Sigmund Freud

Sigmund Freud (May 6, 1856 to September 23, 1939) was an Austrian neurologist who developed psychoanalysis, a method through which an analyst unpacks unconscious conflicts based on the free associations, dreams and fantasies of the patient. His theories on child sexuality, libido and the ego, among other topics, were some of the most influential academic concepts of the 20th century.  [Freud’s theory of neurosis and approach to psychoanalysis is almost universally rejected since the 1960s and has largely been superseded by other forms of therapy. ~Rex] 

Although devoted to the mental well-being of others, he was plagued with problems of his own. He had a travel phobia. He would faint in the presence of gifted male friends. And he was addicted to cigars–25 or 30 a day–an addiction that would eventually take his life. He was called the “doctor of love” but admitted he never understood women. He called them “The Dark Continent.”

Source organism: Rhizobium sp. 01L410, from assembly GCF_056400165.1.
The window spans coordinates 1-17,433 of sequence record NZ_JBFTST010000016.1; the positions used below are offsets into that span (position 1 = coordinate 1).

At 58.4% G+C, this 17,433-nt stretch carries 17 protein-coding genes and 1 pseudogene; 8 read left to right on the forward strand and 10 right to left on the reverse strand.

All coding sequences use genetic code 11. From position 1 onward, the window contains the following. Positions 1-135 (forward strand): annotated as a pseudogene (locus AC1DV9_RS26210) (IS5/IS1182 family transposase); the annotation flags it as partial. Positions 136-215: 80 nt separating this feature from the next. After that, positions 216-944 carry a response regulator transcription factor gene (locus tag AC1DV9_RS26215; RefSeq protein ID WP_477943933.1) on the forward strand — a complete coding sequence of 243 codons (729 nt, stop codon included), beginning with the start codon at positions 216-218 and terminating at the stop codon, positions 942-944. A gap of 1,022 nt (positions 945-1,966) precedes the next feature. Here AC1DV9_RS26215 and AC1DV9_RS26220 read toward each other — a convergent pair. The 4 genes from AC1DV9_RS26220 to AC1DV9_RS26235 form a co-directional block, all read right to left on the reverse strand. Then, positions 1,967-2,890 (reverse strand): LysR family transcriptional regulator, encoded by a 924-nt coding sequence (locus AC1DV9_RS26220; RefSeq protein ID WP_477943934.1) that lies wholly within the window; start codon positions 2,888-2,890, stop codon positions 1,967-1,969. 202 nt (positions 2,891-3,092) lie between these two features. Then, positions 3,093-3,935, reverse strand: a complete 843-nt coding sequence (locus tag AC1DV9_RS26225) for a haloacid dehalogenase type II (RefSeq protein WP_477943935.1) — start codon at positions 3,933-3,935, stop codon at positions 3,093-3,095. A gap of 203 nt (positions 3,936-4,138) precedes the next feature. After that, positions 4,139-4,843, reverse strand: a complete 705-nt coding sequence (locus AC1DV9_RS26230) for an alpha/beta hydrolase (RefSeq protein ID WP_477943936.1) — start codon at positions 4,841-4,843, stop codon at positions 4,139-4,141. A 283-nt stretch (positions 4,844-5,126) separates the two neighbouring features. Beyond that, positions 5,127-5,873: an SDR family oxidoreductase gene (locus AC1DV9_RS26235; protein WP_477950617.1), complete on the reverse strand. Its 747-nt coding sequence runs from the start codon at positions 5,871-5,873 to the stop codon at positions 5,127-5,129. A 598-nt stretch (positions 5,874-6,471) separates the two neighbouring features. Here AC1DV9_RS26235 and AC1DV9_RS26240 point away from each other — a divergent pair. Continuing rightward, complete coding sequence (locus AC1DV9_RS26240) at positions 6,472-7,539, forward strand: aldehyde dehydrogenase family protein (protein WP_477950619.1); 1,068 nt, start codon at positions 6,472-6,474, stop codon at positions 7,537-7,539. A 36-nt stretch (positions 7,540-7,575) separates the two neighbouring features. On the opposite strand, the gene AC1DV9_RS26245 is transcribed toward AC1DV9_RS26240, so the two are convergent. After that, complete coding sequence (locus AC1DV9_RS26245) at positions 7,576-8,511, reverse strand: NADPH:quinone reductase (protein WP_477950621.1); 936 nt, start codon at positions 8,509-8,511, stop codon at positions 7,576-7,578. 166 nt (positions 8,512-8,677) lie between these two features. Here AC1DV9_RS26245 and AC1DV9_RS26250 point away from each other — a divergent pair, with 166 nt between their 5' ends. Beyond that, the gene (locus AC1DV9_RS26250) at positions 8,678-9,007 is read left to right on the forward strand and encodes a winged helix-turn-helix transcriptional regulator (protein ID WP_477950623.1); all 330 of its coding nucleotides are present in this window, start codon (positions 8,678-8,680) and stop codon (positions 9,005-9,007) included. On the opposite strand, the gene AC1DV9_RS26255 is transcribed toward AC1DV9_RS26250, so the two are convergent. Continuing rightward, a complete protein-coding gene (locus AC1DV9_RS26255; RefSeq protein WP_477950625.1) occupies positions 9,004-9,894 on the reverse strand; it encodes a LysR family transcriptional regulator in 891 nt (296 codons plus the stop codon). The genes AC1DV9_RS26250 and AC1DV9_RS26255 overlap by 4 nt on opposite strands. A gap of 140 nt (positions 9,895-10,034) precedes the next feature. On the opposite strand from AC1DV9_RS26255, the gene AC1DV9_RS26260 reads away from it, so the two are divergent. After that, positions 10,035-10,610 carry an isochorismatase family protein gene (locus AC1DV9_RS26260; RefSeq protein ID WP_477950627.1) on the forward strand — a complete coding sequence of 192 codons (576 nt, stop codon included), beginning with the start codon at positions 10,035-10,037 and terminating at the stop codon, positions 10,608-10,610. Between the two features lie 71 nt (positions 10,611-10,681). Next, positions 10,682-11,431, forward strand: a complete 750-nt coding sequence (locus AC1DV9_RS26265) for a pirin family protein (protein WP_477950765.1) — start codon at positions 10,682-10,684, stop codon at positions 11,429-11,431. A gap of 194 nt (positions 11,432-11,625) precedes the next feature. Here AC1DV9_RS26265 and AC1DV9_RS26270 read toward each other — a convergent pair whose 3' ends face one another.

Despite his shortcomings, his radical approach to treating mental illness profoundly shaped our age.








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